Marie K. Cohen, a former social worker who worked with foster children, said she has empathy for people who are denied jobs, but she believes registers protect children. “I've been taking the child's side because it's not getting enough play. Parents are bigger and more articulate, and the children are defenseless,” said Ms. Cohen, who is based in Washington, D.C., and advocates on behalf of children.
She recalled past cases in which adults had been cleared of abuse charges but went on to hurt a child. “It seems like that would be worth knowing. The red flags were there,” she said.
Some states, like Michigan and Hawaii, automatically expunge names from databases if cases are dismissed in court. Others distinguish between neglect and abuse, or clear records after five or seven years.
Still, many state databases keep names on the lists even after people are cleared of allegations. A single database that would have contained every name nationwide never came to fruition more than a decade ago because of concerns the lists were flawed. In New York in 2010, the state Office of Children and Family Services settled a class-action lawsuit brought on behalf of people who were listed in the state register and were not given hearings that could have removed their names.
The state does not keep track of the total number of people in the New York database, which is formally known as the Statewide Central Register of Child Abuse and Maltreatment, said Monica Mahaffey, the agency's spokeswoman. But the number could be in the millions. One incident, which is recorded as a case, can involve multiple people, Ms. Mahaffey said.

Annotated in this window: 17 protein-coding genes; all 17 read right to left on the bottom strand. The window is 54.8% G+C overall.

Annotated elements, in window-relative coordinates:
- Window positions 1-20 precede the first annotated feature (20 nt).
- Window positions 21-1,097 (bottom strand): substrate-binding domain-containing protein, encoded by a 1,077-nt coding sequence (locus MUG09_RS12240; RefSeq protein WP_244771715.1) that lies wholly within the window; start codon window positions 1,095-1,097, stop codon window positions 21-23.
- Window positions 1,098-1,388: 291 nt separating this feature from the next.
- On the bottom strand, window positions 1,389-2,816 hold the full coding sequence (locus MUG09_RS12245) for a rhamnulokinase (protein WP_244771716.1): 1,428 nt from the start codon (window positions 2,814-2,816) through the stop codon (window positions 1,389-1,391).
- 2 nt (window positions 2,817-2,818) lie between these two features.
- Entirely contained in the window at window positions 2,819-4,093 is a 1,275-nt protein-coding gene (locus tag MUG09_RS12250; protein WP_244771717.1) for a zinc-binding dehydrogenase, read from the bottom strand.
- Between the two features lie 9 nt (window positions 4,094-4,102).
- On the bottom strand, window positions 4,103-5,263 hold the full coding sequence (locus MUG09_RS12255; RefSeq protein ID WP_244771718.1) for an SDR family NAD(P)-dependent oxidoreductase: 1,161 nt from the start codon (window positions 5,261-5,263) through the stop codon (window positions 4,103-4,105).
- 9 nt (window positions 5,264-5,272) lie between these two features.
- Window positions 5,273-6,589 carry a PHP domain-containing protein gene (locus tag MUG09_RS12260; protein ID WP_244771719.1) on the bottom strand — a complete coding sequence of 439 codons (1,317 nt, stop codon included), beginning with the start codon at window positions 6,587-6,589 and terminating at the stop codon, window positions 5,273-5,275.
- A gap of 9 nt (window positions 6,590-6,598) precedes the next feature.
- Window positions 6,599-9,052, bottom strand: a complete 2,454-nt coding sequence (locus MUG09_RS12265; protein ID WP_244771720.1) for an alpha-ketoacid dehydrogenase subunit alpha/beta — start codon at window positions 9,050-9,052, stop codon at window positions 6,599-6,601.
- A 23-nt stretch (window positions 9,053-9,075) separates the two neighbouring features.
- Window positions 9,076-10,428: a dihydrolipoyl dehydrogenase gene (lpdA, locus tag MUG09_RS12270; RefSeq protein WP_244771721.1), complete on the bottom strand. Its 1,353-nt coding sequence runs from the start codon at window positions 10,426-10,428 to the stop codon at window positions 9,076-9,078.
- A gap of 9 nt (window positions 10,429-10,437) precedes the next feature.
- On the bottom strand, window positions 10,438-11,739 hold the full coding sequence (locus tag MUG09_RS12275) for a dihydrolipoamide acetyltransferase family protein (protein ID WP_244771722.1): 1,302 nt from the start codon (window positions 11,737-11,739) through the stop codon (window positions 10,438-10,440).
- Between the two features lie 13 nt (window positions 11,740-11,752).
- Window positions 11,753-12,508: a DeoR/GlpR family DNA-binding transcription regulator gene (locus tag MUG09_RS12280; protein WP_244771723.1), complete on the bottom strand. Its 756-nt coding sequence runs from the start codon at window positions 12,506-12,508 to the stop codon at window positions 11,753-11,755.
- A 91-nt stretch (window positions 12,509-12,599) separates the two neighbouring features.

New York is among a handful of states that require investigators to find only “some credible evidence” of abuse or neglect before including a case on the list. That is not the same level of proof needed for a criminal conviction. In 2018 alone, the state ordered investigations into 166,000 complaints of child abuse or neglect and ended up including 47,541 cases in the database.
The database also does not distinguish minor cases from the most egregious ones. A parent who fails to put a coat on a child in winter is treated the same as a person who sexually abuses or continually beats a child. The employer viewing the database cannot see the difference.
“If it's this easy to put my name on, then why isn't it easy to take off?” said Ann, 45, who asked that her last name be withheld.
Only a fraction of people on the New York registry try to get their names removed, advocates said; 1,300 people successfully had their cases removed or sealed in 2017. The process is complicated by paperwork, deadlines and two types of hearings.
Even some people whose jobs are centered on protecting children said the New York law goes too far. Anthony Wells, the president of the union that represents child abuse and neglect investigators in New York City, called the current system unfair, especially because many people are investigated or even charged based on false or exaggerated claims.
“You want to have an open system where people can call in a report, but you want a system that exonerates people when they are not guilty,” said Mr. Wells, the head of Social Service Employees Union Local 371, which represents employees in the New York City Administration for Children's Services.
Richard Heyl de Ortiz, executive director of the Adoptive and Foster Family Coalition New York, said the intention of the list is well-meaning, but foster parents and people who have adopted children are also more likely to be included on it. New York law mandates that teachers, doctors, counselors and people in other professions who come into contact with children report possible neglect and abuse to the state. Adoptive and foster children can act out, prompting calls. “It's almost guilty until proven innocent,” Mr. Ortiz said.